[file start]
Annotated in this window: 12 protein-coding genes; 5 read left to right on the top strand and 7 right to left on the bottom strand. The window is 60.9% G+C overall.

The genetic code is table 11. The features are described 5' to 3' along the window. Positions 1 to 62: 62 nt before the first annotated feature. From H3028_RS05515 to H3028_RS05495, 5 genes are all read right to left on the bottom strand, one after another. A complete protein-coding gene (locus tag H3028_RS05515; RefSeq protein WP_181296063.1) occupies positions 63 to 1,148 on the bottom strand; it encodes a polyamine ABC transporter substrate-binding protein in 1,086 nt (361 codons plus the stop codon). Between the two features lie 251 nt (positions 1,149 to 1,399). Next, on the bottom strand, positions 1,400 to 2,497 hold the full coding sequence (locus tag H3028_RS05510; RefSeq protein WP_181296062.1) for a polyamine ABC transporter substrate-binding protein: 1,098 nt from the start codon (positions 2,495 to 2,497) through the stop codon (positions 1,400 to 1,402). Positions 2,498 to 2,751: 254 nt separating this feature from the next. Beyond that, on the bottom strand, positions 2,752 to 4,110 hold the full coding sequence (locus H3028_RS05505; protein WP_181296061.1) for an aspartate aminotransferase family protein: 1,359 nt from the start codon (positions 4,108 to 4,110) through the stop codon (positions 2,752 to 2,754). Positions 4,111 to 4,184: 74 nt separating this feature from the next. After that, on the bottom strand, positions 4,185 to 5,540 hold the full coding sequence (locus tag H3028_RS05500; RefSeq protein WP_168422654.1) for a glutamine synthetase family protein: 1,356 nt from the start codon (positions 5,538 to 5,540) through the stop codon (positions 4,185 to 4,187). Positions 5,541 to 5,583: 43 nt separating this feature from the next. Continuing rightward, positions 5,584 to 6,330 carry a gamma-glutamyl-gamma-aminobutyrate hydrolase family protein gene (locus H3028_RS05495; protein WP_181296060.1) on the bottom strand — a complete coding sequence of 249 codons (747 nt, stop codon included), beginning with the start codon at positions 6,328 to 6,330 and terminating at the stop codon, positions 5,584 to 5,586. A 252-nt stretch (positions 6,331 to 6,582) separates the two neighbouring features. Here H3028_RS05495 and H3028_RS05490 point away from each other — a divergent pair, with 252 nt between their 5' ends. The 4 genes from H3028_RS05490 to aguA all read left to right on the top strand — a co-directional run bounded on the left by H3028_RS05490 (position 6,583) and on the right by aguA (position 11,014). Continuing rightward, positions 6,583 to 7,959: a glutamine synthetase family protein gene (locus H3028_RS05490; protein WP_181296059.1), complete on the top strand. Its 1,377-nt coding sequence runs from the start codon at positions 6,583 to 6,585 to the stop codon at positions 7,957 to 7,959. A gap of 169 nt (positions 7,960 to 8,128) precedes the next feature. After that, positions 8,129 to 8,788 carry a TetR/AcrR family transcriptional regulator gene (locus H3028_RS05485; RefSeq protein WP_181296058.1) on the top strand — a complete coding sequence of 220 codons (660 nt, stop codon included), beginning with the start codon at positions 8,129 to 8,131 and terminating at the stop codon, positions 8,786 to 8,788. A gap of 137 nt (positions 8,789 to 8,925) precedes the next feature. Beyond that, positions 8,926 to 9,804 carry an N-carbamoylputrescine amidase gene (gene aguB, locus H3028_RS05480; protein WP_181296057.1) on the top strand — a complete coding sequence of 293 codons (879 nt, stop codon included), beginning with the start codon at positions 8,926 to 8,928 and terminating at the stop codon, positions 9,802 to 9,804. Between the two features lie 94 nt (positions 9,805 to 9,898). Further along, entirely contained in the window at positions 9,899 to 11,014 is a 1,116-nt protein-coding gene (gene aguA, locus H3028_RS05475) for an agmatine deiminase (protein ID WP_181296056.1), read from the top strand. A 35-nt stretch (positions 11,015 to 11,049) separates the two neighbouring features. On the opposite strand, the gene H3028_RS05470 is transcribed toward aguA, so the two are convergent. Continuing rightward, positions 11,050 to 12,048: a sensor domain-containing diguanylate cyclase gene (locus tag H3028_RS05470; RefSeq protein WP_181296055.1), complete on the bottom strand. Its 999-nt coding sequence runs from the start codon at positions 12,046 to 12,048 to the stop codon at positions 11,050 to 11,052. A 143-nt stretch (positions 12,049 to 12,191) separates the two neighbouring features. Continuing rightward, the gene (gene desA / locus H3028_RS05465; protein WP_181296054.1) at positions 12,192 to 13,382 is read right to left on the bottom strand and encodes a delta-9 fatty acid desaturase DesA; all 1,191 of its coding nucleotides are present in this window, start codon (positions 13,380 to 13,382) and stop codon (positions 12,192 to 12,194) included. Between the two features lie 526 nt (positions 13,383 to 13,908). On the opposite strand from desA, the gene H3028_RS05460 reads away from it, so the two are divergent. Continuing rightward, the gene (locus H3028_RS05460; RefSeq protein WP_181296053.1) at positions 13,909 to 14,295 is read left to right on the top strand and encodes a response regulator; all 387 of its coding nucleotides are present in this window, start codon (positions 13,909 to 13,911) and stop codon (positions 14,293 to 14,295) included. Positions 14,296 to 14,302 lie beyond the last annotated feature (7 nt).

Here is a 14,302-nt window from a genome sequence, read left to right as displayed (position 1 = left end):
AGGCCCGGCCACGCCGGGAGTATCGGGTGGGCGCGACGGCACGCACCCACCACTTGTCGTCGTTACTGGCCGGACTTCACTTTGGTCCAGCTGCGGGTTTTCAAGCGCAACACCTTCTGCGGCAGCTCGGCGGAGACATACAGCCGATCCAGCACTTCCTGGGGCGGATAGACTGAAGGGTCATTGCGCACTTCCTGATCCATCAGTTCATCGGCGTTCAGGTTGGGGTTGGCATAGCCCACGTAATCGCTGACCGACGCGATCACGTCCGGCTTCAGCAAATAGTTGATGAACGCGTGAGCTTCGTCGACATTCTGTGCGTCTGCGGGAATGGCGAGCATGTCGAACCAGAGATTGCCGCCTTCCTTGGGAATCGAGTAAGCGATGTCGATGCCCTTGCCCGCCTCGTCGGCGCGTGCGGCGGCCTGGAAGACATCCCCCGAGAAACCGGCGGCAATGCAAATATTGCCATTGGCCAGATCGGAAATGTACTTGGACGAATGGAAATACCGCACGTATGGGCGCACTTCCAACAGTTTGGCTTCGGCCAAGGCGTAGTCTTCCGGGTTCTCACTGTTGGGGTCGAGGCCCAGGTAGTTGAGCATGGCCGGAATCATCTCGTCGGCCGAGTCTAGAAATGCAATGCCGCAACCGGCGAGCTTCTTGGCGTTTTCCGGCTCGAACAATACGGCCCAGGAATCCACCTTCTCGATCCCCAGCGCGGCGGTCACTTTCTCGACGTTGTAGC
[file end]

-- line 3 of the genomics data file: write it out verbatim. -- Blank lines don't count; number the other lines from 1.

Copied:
Here is a 14,302-nt window from a genome sequence, read left to right as displayed (position 1 = left end):